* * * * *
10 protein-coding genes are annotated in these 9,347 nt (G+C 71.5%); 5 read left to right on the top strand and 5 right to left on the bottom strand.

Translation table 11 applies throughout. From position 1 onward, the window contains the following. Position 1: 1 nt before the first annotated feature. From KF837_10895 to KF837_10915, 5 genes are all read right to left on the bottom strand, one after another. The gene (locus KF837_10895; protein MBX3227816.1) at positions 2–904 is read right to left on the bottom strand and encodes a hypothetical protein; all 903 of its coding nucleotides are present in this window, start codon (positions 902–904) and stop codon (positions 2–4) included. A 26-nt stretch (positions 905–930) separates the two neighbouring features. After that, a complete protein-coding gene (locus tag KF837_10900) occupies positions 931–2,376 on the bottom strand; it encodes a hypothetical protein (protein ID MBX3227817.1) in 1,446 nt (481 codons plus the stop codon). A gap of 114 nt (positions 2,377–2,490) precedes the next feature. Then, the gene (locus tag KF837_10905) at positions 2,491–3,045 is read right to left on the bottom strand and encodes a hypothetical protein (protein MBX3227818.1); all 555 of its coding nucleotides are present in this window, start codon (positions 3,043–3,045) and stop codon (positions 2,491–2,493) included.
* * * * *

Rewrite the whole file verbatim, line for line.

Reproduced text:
10 protein-coding genes are annotated in these 9,347 nt (G+C 71.5%); 5 read left to right on the top strand and 5 right to left on the bottom strand.

Translation table 11 applies throughout. From position 1 onward, the window contains the following. Position 1: 1 nt before the first annotated feature. From KF837_10895 to KF837_10915, 5 genes are all read right to left on the bottom strand, one after another. The gene (locus KF837_10895; protein MBX3227816.1) at positions 2–904 is read right to left on the bottom strand and encodes a hypothetical protein; all 903 of its coding nucleotides are present in this window, start codon (positions 902–904) and stop codon (positions 2–4) included. A 26-nt stretch (positions 905–930) separates the two neighbouring features. After that, a complete protein-coding gene (locus tag KF837_10900) occupies positions 931–2,376 on the bottom strand; it encodes a hypothetical protein (protein ID MBX3227817.1) in 1,446 nt (481 codons plus the stop codon). A gap of 114 nt (positions 2,377–2,490) precedes the next feature. Then, the gene (locus tag KF837_10905) at positions 2,491–3,045 is read right to left on the bottom strand and encodes a hypothetical protein (protein MBX3227818.1); all 555 of its coding nucleotides are present in this window, start codon (positions 3,043–3,045) and stop codon (positions 2,491–2,493) included.